"Growing up in a small town allowed us to develop love and respect for family, friends and neighbors," he said. "It allowed us to develop a sense of community that has been lost in our modern society.
"Kids today have their time scheduled every minute of the day because parents are afraid to take their eyes off their children. I understand that we live in a totally different society and cultural atmosphere, but too many kids today are raised by television and computers.
"In contrast, we grew up in a magical world that we were free to roam, as long as you didn't go past the Spanish Club, the Donora Bridge, Second Street extension or Highland Terrace. We learned to respect our elders, honesty, integrity, self reliance, work ethics, conflict resolution and to say 'please' and 'thank you.' You can't put a price tag on that kind of education."
Show commenting policy
TribLive commenting policy
You are solely responsible for your comments and by using TribLive.com you agree to our Terms of Service.
We moderate comments. Our goal is to provide substantive commentary for a general readership. By screening submissions, we provide a space where readers can share intelligent and informed commentary that enhances the quality of our news and information.
While most comments will be posted if they are on-topic and not abusive, moderating decisions are subjective. We will make them as carefully and consistently as we can. Because of the volume of reader comments, we cannot review individual moderation decisions with readers.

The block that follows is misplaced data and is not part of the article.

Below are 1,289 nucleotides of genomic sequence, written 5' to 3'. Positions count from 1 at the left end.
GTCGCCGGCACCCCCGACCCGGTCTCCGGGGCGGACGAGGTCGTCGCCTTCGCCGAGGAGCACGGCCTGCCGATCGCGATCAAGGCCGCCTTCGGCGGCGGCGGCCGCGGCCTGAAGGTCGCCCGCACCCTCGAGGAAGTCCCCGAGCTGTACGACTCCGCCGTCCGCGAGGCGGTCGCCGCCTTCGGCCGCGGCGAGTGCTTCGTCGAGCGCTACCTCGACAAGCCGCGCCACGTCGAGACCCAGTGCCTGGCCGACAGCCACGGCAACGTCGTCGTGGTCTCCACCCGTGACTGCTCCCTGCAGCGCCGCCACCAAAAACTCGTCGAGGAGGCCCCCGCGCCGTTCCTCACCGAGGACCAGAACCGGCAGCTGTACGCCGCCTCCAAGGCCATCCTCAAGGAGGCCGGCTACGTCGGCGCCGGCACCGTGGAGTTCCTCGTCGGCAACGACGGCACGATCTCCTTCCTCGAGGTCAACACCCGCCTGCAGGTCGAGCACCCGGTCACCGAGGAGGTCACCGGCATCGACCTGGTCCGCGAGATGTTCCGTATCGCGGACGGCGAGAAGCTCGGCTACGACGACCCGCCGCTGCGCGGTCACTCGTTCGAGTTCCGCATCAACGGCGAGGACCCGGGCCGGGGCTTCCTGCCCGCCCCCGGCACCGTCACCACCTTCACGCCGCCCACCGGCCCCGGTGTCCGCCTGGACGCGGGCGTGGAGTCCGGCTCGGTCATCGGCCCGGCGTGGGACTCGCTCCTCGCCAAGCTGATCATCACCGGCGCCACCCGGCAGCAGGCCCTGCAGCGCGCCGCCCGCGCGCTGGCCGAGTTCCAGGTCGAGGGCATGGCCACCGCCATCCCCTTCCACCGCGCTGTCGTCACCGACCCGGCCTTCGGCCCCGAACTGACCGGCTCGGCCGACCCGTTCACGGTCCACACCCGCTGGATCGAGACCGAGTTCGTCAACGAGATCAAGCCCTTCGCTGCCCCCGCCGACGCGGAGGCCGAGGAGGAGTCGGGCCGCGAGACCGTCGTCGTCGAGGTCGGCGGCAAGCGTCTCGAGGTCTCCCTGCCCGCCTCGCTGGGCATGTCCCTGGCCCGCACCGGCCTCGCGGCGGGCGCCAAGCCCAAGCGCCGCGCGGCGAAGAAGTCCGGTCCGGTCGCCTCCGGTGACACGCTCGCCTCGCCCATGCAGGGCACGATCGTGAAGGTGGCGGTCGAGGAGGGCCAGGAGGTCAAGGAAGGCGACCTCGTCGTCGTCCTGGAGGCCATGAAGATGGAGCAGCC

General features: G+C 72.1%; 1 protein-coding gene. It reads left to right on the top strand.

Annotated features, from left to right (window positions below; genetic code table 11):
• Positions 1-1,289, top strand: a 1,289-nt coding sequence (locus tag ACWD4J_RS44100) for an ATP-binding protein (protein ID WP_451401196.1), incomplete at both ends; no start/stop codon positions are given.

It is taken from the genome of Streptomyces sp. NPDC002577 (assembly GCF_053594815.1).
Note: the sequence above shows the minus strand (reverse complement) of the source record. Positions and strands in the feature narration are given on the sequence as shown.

We value thoughtful comments representing a range of views that make their point quickly and politely. We make an effort to protect discussions from repeated comments either by the same reader or different readers.
We follow the same standards for taste as the daily newspaper. A few things we won't tolerate: personal attacks, obscenity, vulgarity, profanity (including expletives and letters followed by dashes), commercial promotion, impersonations, incoherence, proselytizing and SHOUTING. Don't include URLs to Web sites.
We do not edit comments. They are either approved or deleted. We reserve the right to edit a comment that is quoted or excerpted in an article. In this case, we may fix spelling and punctuation.
We welcome strong opinions and criticism of our work, but we don't want comments to become bogged down with discussions of our policies and we will moderate accordingly.
We appreciate it when readers and people quoted in articles or blog posts point out errors of fact or emphasis and will investigate all assertions. But these suggestions should be sent via e-mail. To avoid distracting other readers, we won't publish comments that suggest a correction. Instead, corrections will be made in a blog post or in an article.
- Starkey: Penguins not mortgaging future
- No tag for Worilds; Steelers cut Moore
- Penguins acquire defensemen Lovejoy, Cole in deadline deals
- Penguins GM Rutherford not counting on Dupuis’ return
- Zoning update raises fears in Ligonier Township
- Pittsburgh’s Downtown tops ranking of small to midsized cities
- Pirates special instructor Tekulve taking second chance to heart
- Rangers up ante in Metropolitan Division with trade acquisitions
- Reputed major heroin trafficker in Westmoreland County pleads guilty, gets prison sentence
- Shenefelt of North Huntingdon accused of road rage altercation in Westmoreland
- Interstate smash-and-grab jewelry ring may be operating in Pittsburgh area, Altoona